Goodwill Flag Center employees gain their own independence

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A South Florida Goodwill works hard to make sure Old Glory looks glorious this Fourth of July.

About 900 employees – 96 percent of whom have disabilities - put special attention to every star and stripe. Crafting the symbol of our country’s independence helps them build skills to help them gain independence of their own.

Goodwill's Flag Center in Alapattah creates about 600 flags a day for the US Department of Veterans Affairs and commercial use.

Every Old Glory star, stripe, and Canton is made with hundred-year-old embroidery machines and good willed workers.

“Goodwill's mission is to train employees, people with disabilities, and so it's interesting that we make this country's symbol of independence when people who seek Goodwill and seek their services are, in their own way, seeking their own independence,” explained Lourdes de la Mata-Little, Goodwill’s VP of Marketing Development.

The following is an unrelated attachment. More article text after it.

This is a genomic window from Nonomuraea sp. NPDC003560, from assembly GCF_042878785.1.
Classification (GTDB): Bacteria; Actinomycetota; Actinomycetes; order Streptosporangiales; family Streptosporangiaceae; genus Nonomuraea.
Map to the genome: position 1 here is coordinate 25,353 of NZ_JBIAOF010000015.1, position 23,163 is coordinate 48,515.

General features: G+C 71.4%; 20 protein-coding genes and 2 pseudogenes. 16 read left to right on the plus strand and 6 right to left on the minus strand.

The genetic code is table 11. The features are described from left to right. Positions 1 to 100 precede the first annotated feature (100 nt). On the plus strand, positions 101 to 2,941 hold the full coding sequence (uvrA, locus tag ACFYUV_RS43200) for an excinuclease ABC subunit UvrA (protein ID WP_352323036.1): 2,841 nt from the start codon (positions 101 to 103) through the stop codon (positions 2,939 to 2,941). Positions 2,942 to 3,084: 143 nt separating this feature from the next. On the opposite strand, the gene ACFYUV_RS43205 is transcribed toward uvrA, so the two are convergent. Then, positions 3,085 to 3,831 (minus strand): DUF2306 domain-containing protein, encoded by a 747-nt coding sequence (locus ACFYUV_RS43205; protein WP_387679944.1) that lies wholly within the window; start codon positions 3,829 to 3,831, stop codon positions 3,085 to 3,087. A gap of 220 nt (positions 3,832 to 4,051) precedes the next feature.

No loose threads or pulls - every flag is made to perfection and inspected thoroughly before shipping out. Starting with four-and-a-half inch stars and ending with a nine-foot-long symbol of freedom.

“They have to be perfect because we’re talking about the American Flag. It's important, it's for soldiers, and it's a flag that we respect,” said Goodwill flag maker Iris Perez. “No matter where I see the flag, I say, ‘Did I make that flag? Did I put my hands on it?’”

Flag makers say they are proud of their craft, especially on America’s birthday.

“On the Fourth of July, where we celebrate this country's independence, they are particularly proud. That even though it's a small part behind the scenes, they were part of making that story come alive,” de la Mata-Little said.